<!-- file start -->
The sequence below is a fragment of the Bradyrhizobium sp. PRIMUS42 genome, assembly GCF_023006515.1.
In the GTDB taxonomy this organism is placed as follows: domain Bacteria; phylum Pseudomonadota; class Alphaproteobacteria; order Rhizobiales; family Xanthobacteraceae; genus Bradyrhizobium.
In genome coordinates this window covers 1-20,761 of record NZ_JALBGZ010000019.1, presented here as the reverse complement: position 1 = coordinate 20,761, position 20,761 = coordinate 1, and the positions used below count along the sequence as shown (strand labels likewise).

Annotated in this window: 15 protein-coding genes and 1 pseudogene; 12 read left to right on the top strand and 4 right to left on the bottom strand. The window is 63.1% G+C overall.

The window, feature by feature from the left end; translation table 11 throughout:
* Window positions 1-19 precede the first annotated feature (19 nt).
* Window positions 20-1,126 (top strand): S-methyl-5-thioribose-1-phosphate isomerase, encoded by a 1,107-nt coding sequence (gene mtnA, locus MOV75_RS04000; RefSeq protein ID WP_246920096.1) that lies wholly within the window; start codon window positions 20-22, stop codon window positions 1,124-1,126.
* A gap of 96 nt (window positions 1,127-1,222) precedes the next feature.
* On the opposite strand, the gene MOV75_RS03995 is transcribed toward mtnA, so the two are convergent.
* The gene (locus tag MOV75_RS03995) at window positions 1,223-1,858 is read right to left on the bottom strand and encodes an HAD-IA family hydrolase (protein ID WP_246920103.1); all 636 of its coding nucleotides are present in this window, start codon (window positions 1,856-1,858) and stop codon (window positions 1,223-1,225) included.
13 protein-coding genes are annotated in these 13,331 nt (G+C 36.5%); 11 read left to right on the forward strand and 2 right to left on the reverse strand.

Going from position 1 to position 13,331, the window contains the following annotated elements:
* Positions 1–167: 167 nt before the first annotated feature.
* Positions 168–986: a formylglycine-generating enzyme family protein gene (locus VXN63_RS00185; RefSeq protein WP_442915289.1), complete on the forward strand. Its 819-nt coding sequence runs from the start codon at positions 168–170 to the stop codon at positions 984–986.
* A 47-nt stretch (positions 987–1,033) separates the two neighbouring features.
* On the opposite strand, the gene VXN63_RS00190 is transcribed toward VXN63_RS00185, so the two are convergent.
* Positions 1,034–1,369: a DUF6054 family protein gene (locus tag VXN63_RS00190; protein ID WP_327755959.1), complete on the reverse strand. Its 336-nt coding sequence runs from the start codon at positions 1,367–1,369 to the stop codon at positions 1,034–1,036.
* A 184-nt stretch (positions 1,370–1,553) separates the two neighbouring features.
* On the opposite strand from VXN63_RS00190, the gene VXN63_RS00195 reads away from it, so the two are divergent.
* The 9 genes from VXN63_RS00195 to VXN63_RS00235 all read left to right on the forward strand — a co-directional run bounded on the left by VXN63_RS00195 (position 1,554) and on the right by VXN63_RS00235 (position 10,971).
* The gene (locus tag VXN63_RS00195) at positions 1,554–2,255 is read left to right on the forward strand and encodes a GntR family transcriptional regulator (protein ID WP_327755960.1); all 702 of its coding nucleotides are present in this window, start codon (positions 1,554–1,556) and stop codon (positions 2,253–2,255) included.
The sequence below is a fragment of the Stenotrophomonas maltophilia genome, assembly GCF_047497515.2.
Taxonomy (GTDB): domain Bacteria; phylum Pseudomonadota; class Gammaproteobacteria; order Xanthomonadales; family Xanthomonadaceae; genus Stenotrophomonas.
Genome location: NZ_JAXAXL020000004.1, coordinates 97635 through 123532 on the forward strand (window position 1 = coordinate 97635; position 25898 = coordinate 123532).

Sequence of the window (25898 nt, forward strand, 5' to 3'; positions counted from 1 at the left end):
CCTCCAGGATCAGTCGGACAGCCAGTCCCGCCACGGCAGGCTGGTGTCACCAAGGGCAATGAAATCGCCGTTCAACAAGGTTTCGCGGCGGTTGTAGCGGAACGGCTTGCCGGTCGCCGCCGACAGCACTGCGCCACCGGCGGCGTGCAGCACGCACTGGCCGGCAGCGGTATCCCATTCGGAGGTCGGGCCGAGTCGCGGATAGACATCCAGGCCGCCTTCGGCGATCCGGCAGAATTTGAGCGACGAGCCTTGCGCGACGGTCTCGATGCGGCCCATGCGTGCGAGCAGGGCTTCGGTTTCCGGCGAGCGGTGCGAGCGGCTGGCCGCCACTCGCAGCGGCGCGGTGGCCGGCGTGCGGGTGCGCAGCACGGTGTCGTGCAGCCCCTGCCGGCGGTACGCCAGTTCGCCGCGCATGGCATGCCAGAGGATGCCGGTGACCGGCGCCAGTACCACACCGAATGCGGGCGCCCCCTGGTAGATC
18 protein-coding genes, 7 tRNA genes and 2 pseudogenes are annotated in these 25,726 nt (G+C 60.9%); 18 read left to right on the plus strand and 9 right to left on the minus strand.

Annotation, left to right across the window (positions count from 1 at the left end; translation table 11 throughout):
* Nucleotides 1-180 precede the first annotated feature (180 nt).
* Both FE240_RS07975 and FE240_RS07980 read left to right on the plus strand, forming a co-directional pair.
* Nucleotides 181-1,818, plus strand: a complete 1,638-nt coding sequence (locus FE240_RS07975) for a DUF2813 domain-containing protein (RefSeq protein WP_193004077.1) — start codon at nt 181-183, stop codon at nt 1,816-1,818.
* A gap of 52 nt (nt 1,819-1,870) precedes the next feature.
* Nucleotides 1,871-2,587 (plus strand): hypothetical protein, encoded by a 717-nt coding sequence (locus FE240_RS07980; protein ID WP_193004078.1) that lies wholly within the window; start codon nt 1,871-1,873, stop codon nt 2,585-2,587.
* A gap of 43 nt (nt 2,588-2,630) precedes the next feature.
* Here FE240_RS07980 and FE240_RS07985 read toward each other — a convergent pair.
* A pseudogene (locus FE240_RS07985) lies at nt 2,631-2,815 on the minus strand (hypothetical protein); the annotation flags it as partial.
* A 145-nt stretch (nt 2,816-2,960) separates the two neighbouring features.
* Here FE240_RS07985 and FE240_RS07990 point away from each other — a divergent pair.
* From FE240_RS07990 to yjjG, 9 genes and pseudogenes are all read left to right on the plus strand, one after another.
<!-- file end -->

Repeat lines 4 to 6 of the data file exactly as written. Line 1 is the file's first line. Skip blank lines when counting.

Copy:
Annotated in this window: 15 protein-coding genes and 1 pseudogene; 12 read left to right on the top strand and 4 right to left on the bottom strand. The window is 63.1% G+C overall.

The window, feature by feature from the left end; translation table 11 throughout:
* Window positions 1-19 precede the first annotated feature (19 nt).